A common question for schools assessing how to comply with the new overtime exemption rule published by the U.S. DOL is what to do about coaches and athletic trainers in light of the new minimum salary requirement for the executive, administrative and professional exemptions.

For coaches, two exemptions may still apply even if the coach’s salary falls below the new thresholds of $884 per week (starting July 1, 2024) or $1,128 per week (starting January 1, 2025). A coach whose primary job duties are instructing student athletes on topics such as athletic performance, physical health, team concepts, and safety, or designing instructional programs for student athletes or the team as a whole, may qualify for the teaching exemption. Employees who fall under the teaching exemption do not have to be paid on a salary basis or meet the minimum salary level under the regulations.Continue Reading Coaches and Athletic Trainers Under the New FLSA Exemption Rules

The U.S. Department of Labor recently published new final regulations that increase the minimum salary level for most employees to be considered exempt under the executive, administrative, and professional exemptions to the Fair Labor Standards Act. While these new rules could affect some 4 million workers, not all exempt employees are subject to the minimum salary requirement.Continue Reading Not All Exempt Employees Are Affected by the New Minimum Salary Rule

On April 23, 2024, the U.S. Department of Labor issued final regulations updating the minimum salary threshold for employees to be considered exempt from overtime requirements under the Fair Labor Standards Act. The regulations are scheduled to be published in the Federal Register on April 26, 2024. The new rules increase the minimum salary from the current level of $684 per week (about $35,568 per year) to $844 per week (about $43,888 per year) effective July 1, 2024, and $1,128 per week (about $58,656 per year) effective January 1, 2025. According to the final rule, $844 per week is the “20th percentile for weekly earnings of full-time nonhourly workers in the lowest-wage Census Region and/or retail industry nationally,” and $1,128 per week is the 35th percentile. Beginning July 1, 2027 and every three years thereafter, the salary level would be readjusted to reflect updated earnings data. Continue Reading U.S. DOL Updates Salary Thresholds for Overtime Exemptions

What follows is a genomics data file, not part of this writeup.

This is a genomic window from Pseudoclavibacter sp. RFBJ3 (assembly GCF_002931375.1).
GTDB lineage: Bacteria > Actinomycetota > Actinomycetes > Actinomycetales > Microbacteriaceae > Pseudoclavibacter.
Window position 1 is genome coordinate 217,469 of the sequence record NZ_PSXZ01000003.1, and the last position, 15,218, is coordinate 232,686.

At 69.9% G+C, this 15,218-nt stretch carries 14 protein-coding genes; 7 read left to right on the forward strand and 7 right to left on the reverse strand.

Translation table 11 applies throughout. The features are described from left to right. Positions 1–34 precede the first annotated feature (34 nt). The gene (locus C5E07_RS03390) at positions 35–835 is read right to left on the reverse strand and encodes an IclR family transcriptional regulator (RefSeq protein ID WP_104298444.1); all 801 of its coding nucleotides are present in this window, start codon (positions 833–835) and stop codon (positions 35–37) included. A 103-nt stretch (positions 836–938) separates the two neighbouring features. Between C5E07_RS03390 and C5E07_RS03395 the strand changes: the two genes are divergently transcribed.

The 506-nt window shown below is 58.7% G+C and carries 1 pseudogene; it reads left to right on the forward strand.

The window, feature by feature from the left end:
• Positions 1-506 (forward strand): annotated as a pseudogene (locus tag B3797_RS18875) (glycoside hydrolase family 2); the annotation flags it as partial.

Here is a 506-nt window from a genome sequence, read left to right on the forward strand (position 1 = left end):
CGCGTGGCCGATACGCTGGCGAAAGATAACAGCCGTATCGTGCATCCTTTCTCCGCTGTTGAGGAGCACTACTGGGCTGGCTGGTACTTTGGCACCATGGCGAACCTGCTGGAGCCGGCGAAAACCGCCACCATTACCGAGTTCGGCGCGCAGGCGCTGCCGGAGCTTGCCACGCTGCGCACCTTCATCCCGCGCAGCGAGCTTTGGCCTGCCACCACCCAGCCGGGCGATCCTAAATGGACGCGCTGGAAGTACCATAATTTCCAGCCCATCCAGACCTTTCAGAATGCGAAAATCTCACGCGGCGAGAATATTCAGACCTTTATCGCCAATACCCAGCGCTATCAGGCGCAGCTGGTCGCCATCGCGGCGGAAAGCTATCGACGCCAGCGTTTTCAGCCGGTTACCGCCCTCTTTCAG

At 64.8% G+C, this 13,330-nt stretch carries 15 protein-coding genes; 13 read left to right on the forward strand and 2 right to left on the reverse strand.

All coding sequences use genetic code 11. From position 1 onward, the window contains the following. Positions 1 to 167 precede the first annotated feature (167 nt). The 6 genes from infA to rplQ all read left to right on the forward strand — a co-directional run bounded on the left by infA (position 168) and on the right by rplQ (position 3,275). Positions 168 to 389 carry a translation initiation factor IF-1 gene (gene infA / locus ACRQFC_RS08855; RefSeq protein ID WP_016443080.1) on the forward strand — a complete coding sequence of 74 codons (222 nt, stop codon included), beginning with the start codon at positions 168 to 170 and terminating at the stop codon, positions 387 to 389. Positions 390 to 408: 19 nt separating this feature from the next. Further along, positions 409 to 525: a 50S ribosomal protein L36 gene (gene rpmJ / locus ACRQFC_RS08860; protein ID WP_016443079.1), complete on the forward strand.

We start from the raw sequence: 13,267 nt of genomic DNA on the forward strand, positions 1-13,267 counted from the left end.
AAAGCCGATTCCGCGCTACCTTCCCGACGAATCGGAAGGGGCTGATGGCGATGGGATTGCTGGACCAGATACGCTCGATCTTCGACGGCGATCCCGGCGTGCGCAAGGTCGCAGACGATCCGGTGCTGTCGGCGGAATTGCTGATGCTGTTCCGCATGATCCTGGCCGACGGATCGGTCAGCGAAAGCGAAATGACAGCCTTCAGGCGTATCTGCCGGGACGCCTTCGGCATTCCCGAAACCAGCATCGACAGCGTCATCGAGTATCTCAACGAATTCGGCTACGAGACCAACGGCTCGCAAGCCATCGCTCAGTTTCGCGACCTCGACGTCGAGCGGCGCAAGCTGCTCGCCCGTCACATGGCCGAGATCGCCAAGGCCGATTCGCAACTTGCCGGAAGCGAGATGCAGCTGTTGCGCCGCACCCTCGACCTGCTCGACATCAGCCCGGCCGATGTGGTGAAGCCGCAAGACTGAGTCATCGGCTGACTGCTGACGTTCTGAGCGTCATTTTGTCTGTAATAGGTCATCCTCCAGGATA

On Tuesday, the U.S. Department of Labor issued its final rule concerning overtime exemptions. The rule increases the salary threshold for employees exempt under the executive, administrative, and professional exemptions (the “white collar exemptions”) from $455 per week (or $23,660 annually) to $684 per week (or $35,568 annually). Additional changes include:

  • Increasing the total annual compensation threshold for highly compensated employees (“HCEs”) from $100,000 per year to $107,432 per year;
  • Permitting employers to use nondiscretionary bonuses and incentive payments to satisfy up to 10% of the increase salary threshold; and
  • Committing to updating the salary threshold more regularly.

The new rule is set to take effect on January 1, 2020 and increase the number of overtime-eligible employees by 1.3 million. No changes to the duties test have been made.Continue Reading New Minimum Salary For Exempt Employees Takes Effect January 1, 2020

Earlier today (April 2, 2018), the U.S. Supreme Court ruled that auto service advisers (also commonly referred to as “service writers”) are exempt from overtime under the Fair Labor Standards Act (“FLSA”).  Today’s ruling in Encino Motorcars LLC  v. Navarro et. al. has affirmatively answered the long-standing question as to whether auto service advisers

As my colleague Bill Pokorny reported back on August 31, a Texas District Court struck down the Obama Administration’s FLSA Overtime Exemption Rule, holding that the Department of Labor (DOL)  exceeded its authority by increasing the minimum salary for the Executive, Administrative, and Professional Exemptions to $913 per week. In a (somewhat) surprise move,